For a full list of the ETFs that make up this ill-fated group, see the table below:

Worst-Performing ETFs Of The Year (all-encompassing)

TickerFundYTD Return (%)
VMIN REX VolMAXX Short VIX Futures Strategy ETF-90.48
SVXY ProShares Short VIX Short-Term Futures ETF-89.31
FNGD BMO REX MicroSectors FANG+ Index -3X Inverse Leveraged ETN-55.62
LABD Direxion Daily S&P Biotech Bear 3X Shares-52.92
USODUnited States 3x Short Oil Fund-51.42
DRIP Direxion Daily S&P Oil & Gas Exp. & Prod. Bear 3X Shares-50.81
DWT VelocityShares 3x Inverse Crude Oil ETN-50.60
BRZU Direxion Daily MSCI Brazil Bull 3X Shares-50.60
OILD ProShares UltraPro 3x Short Crude Oil ETF-49.32
WTID UBS ETRACS - ProShares Daily 3x Inverse Crude ETN-49.11

Note: Data measures total returns for the year-to-date period through July 12.


Email Sumit Roy at [email protected] or follow him on Twitter sumitroy2


Sumit Roy is the senior ETF analyst for etf.com, where he has worked for 13 years. He creates a variety of content for the platform, including news articles, analysis pieces, videos and podcasts.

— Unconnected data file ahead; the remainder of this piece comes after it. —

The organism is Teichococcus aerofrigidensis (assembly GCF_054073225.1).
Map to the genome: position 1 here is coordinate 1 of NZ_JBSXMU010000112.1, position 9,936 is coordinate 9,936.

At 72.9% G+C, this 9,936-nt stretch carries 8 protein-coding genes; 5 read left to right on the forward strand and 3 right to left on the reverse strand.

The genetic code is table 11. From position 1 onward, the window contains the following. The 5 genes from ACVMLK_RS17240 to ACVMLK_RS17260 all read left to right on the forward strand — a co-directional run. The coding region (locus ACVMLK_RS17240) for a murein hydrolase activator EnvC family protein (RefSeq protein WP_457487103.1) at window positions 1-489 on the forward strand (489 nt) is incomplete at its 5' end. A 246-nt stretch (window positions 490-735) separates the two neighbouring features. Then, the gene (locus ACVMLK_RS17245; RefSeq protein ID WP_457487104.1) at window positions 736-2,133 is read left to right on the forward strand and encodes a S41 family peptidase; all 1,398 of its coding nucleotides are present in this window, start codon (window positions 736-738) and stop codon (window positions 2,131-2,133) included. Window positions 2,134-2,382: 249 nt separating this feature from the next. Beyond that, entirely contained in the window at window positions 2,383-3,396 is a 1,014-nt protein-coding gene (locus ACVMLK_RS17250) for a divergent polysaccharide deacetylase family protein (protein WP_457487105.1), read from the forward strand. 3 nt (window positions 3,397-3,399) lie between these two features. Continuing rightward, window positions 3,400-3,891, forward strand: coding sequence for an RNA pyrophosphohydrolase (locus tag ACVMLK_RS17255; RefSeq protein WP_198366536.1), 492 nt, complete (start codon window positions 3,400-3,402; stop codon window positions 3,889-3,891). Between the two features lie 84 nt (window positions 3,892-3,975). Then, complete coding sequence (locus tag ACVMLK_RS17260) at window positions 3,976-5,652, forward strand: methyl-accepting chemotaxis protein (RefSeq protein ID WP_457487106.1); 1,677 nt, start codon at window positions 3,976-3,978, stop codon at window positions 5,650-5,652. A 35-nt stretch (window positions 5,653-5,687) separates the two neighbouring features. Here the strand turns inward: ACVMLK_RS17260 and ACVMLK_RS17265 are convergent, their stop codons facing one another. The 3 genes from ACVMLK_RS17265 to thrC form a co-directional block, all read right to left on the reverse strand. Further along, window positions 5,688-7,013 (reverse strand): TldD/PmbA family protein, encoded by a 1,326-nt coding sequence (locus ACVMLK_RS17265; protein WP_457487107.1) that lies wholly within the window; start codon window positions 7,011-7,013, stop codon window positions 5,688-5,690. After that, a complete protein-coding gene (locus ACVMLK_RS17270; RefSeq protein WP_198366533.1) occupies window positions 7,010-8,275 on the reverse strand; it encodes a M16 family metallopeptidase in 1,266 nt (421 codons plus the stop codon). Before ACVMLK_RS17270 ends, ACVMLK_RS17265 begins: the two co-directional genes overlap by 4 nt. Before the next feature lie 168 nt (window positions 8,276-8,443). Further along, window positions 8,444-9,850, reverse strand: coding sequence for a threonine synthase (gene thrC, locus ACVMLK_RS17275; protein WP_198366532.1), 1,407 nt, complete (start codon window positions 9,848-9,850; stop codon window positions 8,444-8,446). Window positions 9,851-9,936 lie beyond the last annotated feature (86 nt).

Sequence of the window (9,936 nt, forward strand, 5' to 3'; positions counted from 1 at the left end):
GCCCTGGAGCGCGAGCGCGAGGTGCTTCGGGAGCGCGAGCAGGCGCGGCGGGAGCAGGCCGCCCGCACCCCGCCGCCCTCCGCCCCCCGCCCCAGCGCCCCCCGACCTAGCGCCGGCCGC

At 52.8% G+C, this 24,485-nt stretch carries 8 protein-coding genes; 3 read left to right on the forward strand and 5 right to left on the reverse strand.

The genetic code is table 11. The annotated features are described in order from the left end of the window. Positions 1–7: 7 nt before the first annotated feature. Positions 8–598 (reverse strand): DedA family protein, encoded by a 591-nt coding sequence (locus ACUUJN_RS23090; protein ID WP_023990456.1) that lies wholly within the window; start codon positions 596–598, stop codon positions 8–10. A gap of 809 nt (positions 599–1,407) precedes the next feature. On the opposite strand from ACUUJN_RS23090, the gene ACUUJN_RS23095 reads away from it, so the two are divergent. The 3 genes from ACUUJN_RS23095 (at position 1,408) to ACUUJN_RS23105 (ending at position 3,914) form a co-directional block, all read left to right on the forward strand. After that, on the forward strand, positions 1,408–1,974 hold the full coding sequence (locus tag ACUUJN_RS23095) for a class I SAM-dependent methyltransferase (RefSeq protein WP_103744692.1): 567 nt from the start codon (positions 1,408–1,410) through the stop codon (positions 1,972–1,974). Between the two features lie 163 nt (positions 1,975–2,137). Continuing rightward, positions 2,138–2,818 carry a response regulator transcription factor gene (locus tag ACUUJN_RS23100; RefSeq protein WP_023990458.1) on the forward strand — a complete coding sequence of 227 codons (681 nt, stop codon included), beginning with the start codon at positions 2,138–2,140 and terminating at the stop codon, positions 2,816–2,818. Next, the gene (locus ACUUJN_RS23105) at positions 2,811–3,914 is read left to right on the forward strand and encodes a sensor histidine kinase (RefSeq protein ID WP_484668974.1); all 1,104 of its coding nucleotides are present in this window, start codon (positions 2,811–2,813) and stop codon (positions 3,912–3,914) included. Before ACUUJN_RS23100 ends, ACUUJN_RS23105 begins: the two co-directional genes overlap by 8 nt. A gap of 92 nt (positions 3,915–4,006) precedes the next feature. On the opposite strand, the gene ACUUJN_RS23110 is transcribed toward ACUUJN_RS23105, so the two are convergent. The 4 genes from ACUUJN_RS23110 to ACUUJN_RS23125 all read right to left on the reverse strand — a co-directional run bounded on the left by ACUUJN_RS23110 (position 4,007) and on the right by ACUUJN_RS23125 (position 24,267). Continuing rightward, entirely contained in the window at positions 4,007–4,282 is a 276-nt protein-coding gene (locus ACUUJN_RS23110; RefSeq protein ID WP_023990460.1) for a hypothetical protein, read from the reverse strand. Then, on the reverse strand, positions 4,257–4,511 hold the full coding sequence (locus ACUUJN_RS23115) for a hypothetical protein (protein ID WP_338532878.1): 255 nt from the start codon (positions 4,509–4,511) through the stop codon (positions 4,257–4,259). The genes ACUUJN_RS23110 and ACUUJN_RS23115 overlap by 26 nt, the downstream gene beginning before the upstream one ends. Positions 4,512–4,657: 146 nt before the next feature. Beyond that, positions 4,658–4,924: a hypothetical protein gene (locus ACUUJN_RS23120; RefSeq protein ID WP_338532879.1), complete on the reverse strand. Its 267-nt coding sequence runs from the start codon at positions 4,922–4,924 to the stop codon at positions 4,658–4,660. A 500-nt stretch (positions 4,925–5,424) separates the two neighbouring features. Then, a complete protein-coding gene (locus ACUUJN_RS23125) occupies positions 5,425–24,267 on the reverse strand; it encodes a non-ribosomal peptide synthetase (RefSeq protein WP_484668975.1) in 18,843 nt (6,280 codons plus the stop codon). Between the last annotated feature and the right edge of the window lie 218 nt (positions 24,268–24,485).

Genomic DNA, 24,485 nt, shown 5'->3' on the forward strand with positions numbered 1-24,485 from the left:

Before joining etf.com, Sumit was the managing editor and commodities analyst for Hard Assets Investor. In those roles, he was responsible for most of the operations of HAI, a website dedicated to education about commodities investing.

Though he still closely follows the commodities beat, Sumit covers a much broader assortment of topics for etf.com, with a particular focus on stock and bond exchange-traded funds.

He is the host of etf.com’s Talk ETFs, a popular video series that features weekly interviews with thought leaders in the ETF industry. Sumit is also co-host of Exchange Traded Fridays, etf.com’s weekly podcast series.

He lives in the San Francisco Bay Area, where he enjoys climbing the city’s steep hills, playing chess and snowboarding in Lake Tahoe.